Nearly seven years after the housing bubble burst, most indexes of home prices are bending up. Don’t take my word for it! Check the info below about the nation and Seattle, plus the additional references at the end.
(Photo: Bloomberg News)
NAR June Housing Report
The June report from the National Association of Realtors revealed that 10% more existing homes were sold in May than in the same month a year earlier, many purchased by investors who plan to rent them for now and sell them later, an important sign of an inflection point in the large housing market.
The number of homes that are vacant is at its lowest level since 2006.
A low supply of homes for sales is driving up prices
Though many home shoppers who assume they are still in a buyer’s market find it hard to believe, one of the sobering fundamentals shaping real estate this summer is shrinking inventory: total houses listed for sale across the country in June were 24% lower than in 2011. (National Association of Realtors)
And that is having important side impacts — raising prices and homeowners’ equity stakes, and reducing total sales.
In major metropolitan markets across the nation, the stock of homes listed for purchase is down by sometimes extraordinary amounts — 50 percent or more below year-ago levels in several areas of California.
In Los Angeles, available inventory is 49% lower than it was last summer, San Diego by 53%, and in Seattle, listings are off by 41%.
In its latest survey of 146 large markets, Realtor.com found that 144 had lower supplies of listings last month than a year earlier.
Just south of San Francisco, agent Brad Le says inventory in Silicon Valley is down so drastically — and demand so strong — that the bidding wars are spinning off the charts… “We’re not just talking about 10 or 15 offers, he says, “but sometimes 40 and 50.” (It’s a good time to be a seller)
Hardest hit in bust have biggest decline in homes for sale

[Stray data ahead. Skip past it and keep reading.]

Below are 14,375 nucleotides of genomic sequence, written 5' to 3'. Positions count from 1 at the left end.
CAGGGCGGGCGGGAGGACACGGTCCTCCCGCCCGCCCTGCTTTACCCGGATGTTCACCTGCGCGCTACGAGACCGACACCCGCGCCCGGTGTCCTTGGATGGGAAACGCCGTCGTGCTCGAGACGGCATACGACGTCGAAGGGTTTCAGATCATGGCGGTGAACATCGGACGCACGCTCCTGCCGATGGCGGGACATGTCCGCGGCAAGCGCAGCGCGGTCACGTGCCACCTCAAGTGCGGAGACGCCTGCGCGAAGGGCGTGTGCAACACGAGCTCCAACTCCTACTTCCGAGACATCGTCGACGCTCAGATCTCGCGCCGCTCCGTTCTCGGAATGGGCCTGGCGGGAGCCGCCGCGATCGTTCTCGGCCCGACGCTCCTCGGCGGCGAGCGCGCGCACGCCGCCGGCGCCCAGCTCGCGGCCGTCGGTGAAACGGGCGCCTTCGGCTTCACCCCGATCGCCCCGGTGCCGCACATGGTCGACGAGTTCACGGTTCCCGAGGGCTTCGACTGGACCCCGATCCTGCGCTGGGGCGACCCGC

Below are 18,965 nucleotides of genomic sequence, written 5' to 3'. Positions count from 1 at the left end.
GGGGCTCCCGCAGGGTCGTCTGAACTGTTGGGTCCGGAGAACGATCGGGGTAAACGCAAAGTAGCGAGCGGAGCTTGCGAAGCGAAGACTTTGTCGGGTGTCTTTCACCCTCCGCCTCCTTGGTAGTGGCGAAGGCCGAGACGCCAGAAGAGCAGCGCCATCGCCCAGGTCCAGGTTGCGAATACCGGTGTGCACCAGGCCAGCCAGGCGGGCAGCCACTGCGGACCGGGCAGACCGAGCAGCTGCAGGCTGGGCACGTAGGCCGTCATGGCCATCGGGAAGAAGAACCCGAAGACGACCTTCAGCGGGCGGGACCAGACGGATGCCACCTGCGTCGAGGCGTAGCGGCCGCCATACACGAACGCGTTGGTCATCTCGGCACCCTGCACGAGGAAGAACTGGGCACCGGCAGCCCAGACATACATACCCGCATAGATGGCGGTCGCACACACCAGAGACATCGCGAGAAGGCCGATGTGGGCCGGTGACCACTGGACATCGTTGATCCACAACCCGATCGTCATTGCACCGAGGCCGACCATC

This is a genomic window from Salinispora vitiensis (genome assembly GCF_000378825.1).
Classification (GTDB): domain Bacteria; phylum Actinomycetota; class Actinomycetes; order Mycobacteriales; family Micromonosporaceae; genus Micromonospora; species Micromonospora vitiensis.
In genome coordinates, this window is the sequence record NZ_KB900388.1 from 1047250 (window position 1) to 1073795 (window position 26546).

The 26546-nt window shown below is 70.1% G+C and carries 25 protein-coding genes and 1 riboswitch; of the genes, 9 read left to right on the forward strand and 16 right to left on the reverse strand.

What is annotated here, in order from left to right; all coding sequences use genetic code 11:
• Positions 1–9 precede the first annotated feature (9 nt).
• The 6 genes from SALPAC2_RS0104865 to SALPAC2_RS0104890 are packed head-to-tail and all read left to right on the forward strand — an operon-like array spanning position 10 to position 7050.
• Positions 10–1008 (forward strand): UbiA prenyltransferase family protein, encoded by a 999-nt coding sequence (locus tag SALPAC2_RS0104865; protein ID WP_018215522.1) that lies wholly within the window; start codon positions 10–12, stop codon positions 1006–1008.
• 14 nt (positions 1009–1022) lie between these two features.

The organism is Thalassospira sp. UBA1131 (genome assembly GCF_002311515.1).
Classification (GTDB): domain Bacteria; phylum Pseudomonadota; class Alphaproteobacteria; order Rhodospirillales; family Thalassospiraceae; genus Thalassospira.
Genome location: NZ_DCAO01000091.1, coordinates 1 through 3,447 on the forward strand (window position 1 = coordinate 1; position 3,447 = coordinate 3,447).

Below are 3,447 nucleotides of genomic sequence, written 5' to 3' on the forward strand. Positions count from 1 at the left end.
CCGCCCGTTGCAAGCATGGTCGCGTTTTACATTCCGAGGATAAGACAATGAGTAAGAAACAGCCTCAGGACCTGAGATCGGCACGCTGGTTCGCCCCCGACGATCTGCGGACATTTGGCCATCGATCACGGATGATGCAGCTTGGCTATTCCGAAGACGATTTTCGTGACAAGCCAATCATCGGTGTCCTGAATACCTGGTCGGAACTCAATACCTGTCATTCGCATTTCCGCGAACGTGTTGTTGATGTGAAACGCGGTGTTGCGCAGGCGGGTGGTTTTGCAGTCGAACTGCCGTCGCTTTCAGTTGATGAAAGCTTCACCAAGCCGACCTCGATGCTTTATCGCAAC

Online real-estate and mortgage data firm Zillow, also based in Seattle, reports that some of the steepest declines in current inventory of homes for sale are in places that got hit the hardest during the bust, and where sizable percentages of owners still are underwater on their mortgages.
In Phoenix and Miami, for example, 55 percent and 46 percent of owners respectively have negative equity.
Both cities have seen significant drops in inventory, and both are experiencing strong appreciation in home prices.
According to the S&P, the 10- and 20-city home price composites were each up 2.2% for the month and recorded respective annual rates of decline of 1% and 0.7%, compared to May 2011.
“While still negative, these annual changes are the best we’ve since in at least 18 months,” said the S&P.
The S&P/Case-Shiller monthly index covers roughly half of U.S. homes measuring prices compared with those in January 2000 and creating a three-month moving average. The May figures, the latest available, indicate that the housing market is recovering, but at a slow and uneven pace.
Even with the gains, the index is 33 percent below its peak reached in the summer of 2006, at the height of the housing boom. Based on the 20-city index, home prices are now at about the same level as in early 2003.
Chicago, Atlanta and San Francisco posted the biggest May increases, at 4.5 to 3.9 percent. Minneapolis was next, followed by Seattle and Portland.
Seattle home prices up…
Seattle home prices rose 2.6 percent from April to May, in line with a national trend that lifted home prices in all 20 metropolitan areas tracked by the Standard & Poor’s/Case-Shiller home price index. May’s increase was Chase-Shiller’s second monthly increase for Seattle-area home prices after seven straight months of decline, putting local prices 0.6 percent higher than they were a year ago… Albeit, not much, but the direction is good: up versus down.
June’s reading is slightly below the level set in both March and May of this year. But it is better than any reading in 2011 and better than all but two months in 2010, when federal tax credits spurred a burst of sales activity. It was the highest level for the month of June since 2007.
An unknown factor is future meaningful job and wage growth which has slowed in recent months and without which a recovery will have trouble taking hold.
Builders resume building
Builders are getting more confident, partly because they are seeing more interest from potential buyers. Builders broke ground in June on the most new homes and apartments in four years.
- It’s a good time to be a seller 7/27/12